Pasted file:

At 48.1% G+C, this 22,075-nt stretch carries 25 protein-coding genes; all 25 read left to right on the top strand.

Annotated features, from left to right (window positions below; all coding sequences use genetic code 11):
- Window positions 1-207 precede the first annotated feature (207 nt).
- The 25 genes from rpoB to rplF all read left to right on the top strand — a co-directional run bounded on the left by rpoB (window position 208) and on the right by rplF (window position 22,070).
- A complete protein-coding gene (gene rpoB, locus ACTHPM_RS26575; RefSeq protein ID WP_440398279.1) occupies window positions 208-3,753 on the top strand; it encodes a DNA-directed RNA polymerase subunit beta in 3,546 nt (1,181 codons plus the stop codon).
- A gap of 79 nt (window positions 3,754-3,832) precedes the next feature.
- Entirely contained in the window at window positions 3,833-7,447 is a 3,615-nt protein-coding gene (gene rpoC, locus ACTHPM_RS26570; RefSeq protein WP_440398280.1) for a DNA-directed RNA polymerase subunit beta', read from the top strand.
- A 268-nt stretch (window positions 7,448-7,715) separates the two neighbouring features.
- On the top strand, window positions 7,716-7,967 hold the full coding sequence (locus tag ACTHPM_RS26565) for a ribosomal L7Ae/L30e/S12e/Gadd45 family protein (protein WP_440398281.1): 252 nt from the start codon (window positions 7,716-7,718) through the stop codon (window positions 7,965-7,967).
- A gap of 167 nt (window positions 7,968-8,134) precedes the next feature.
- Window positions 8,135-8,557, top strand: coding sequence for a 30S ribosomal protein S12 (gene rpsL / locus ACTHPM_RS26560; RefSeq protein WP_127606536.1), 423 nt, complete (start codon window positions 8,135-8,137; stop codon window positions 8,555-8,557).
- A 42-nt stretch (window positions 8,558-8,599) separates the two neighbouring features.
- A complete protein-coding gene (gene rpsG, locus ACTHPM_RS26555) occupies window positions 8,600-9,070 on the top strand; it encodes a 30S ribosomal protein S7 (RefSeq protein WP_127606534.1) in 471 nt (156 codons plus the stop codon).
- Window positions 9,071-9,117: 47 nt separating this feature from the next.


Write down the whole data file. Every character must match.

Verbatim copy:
At 48.1% G+C, this 22,075-nt stretch carries 25 protein-coding genes; all 25 read left to right on the top strand.

Annotated features, from left to right (window positions below; all coding sequences use genetic code 11):
- Window positions 1-207 precede the first annotated feature (207 nt).
- The 25 genes from rpoB to rplF all read left to right on the top strand — a co-directional run bounded on the left by rpoB (window position 208) and on the right by rplF (window position 22,070).
- A complete protein-coding gene (gene rpoB, locus ACTHPM_RS26575; RefSeq protein ID WP_440398279.1) occupies window positions 208-3,753 on the top strand; it encodes a DNA-directed RNA polymerase subunit beta in 3,546 nt (1,181 codons plus the stop codon).
- A gap of 79 nt (window positions 3,754-3,832) precedes the next feature.
- Entirely contained in the window at window positions 3,833-7,447 is a 3,615-nt protein-coding gene (gene rpoC, locus ACTHPM_RS26570; RefSeq protein WP_440398280.1) for a DNA-directed RNA polymerase subunit beta', read from the top strand.
- A 268-nt stretch (window positions 7,448-7,715) separates the two neighbouring features.
- On the top strand, window positions 7,716-7,967 hold the full coding sequence (locus tag ACTHPM_RS26565) for a ribosomal L7Ae/L30e/S12e/Gadd45 family protein (protein WP_440398281.1): 252 nt from the start codon (window positions 7,716-7,718) through the stop codon (window positions 7,965-7,967).
- A gap of 167 nt (window positions 7,968-8,134) precedes the next feature.
- Window positions 8,135-8,557, top strand: coding sequence for a 30S ribosomal protein S12 (gene rpsL / locus ACTHPM_RS26560; RefSeq protein WP_127606536.1), 423 nt, complete (start codon window positions 8,135-8,137; stop codon window positions 8,555-8,557).
- A 42-nt stretch (window positions 8,558-8,599) separates the two neighbouring features.
- A complete protein-coding gene (gene rpsG, locus ACTHPM_RS26555) occupies window positions 8,600-9,070 on the top strand; it encodes a 30S ribosomal protein S7 (RefSeq protein WP_127606534.1) in 471 nt (156 codons plus the stop codon).
- Window positions 9,071-9,117: 47 nt separating this feature from the next.